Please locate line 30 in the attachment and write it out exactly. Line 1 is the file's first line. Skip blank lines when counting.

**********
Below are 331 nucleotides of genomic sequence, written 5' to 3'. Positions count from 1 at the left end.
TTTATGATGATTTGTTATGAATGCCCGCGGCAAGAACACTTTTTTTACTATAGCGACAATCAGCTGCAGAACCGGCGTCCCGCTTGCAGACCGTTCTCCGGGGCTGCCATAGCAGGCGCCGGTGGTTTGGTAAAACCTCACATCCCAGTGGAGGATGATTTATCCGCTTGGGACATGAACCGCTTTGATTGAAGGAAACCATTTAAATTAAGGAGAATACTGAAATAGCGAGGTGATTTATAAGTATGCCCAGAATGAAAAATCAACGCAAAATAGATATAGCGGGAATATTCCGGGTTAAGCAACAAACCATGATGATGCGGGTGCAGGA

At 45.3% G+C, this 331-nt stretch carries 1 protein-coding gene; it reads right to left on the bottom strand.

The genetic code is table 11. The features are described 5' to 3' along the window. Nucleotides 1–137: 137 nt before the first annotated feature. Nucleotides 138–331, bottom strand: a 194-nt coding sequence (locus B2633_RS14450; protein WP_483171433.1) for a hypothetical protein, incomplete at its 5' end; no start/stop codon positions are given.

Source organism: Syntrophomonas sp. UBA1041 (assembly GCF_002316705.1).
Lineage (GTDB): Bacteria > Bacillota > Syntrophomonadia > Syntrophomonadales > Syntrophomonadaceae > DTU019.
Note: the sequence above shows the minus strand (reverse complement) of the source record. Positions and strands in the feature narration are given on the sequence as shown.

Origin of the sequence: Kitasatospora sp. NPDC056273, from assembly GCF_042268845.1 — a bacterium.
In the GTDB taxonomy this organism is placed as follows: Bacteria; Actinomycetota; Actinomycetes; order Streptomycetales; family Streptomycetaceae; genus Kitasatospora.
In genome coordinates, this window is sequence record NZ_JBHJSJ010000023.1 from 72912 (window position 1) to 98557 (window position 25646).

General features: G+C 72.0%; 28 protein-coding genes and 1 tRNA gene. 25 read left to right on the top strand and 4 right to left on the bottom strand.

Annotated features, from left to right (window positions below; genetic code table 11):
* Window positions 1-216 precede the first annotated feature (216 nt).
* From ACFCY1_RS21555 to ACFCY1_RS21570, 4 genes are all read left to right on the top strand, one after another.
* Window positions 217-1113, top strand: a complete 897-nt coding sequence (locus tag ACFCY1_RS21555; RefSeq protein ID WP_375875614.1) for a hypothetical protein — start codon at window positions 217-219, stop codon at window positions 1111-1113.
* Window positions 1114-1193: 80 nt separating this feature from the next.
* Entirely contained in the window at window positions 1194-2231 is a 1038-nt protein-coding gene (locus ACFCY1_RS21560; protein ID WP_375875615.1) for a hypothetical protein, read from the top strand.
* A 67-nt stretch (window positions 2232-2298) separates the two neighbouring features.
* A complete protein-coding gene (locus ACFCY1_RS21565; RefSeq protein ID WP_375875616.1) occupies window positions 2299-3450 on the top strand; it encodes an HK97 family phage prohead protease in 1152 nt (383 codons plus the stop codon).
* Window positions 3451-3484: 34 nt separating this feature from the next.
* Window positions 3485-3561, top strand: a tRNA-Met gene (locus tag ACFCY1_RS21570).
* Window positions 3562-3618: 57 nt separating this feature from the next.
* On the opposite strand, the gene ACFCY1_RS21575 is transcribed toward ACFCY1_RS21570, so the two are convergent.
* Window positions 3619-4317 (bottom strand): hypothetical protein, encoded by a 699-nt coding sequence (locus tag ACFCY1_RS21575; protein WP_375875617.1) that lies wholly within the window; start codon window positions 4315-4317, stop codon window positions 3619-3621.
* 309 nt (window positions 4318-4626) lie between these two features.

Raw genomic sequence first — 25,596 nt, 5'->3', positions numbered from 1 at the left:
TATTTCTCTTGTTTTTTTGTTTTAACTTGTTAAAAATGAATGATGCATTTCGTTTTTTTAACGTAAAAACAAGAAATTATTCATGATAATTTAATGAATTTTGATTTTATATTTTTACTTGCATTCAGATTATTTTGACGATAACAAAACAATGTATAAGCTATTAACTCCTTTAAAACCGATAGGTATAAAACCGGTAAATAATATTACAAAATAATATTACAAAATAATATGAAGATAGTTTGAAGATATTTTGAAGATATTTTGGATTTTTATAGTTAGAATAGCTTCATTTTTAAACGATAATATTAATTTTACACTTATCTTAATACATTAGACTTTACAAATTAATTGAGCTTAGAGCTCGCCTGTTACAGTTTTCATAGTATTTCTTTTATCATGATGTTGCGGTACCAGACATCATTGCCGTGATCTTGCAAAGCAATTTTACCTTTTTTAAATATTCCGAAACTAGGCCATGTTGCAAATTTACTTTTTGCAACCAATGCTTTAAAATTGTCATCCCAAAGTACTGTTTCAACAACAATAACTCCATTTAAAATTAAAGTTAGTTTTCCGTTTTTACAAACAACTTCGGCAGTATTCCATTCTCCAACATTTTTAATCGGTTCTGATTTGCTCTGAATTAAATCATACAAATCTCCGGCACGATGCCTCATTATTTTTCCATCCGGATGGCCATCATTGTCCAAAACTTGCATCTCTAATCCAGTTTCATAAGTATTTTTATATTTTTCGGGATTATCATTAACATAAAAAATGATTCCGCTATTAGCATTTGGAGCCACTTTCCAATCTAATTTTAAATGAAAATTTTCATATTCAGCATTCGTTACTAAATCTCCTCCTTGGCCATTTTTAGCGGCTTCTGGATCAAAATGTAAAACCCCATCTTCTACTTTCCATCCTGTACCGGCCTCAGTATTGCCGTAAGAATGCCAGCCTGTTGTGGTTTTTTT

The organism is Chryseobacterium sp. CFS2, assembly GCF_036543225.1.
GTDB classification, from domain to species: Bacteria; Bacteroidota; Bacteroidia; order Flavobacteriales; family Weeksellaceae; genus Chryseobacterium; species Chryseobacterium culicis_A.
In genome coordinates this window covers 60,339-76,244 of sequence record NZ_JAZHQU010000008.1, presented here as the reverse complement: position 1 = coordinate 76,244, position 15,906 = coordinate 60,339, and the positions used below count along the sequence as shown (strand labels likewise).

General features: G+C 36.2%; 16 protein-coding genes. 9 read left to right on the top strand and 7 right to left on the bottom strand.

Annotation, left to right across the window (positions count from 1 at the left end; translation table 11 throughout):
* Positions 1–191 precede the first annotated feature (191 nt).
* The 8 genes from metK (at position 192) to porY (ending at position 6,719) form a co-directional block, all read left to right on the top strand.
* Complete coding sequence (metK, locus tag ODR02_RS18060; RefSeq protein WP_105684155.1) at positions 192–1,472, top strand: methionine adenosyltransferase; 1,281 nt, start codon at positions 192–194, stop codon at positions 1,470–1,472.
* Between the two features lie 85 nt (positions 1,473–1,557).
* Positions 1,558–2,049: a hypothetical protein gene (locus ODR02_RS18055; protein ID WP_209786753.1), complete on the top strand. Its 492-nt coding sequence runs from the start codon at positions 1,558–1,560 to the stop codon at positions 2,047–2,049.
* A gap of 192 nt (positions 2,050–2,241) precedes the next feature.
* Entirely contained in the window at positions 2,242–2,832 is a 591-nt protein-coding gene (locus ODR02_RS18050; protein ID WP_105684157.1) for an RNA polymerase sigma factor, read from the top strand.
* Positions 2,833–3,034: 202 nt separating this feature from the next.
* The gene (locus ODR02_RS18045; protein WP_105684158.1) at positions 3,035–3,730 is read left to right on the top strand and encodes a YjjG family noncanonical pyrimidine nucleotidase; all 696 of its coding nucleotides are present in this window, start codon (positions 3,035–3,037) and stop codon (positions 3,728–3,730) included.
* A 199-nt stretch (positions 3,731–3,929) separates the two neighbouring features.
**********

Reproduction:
In genome coordinates this window covers 60,339-76,244 of sequence record NZ_JAZHQU010000008.1, presented here as the reverse complement: position 1 = coordinate 76,244, position 15,906 = coordinate 60,339, and the positions used below count along the sequence as shown (strand labels likewise).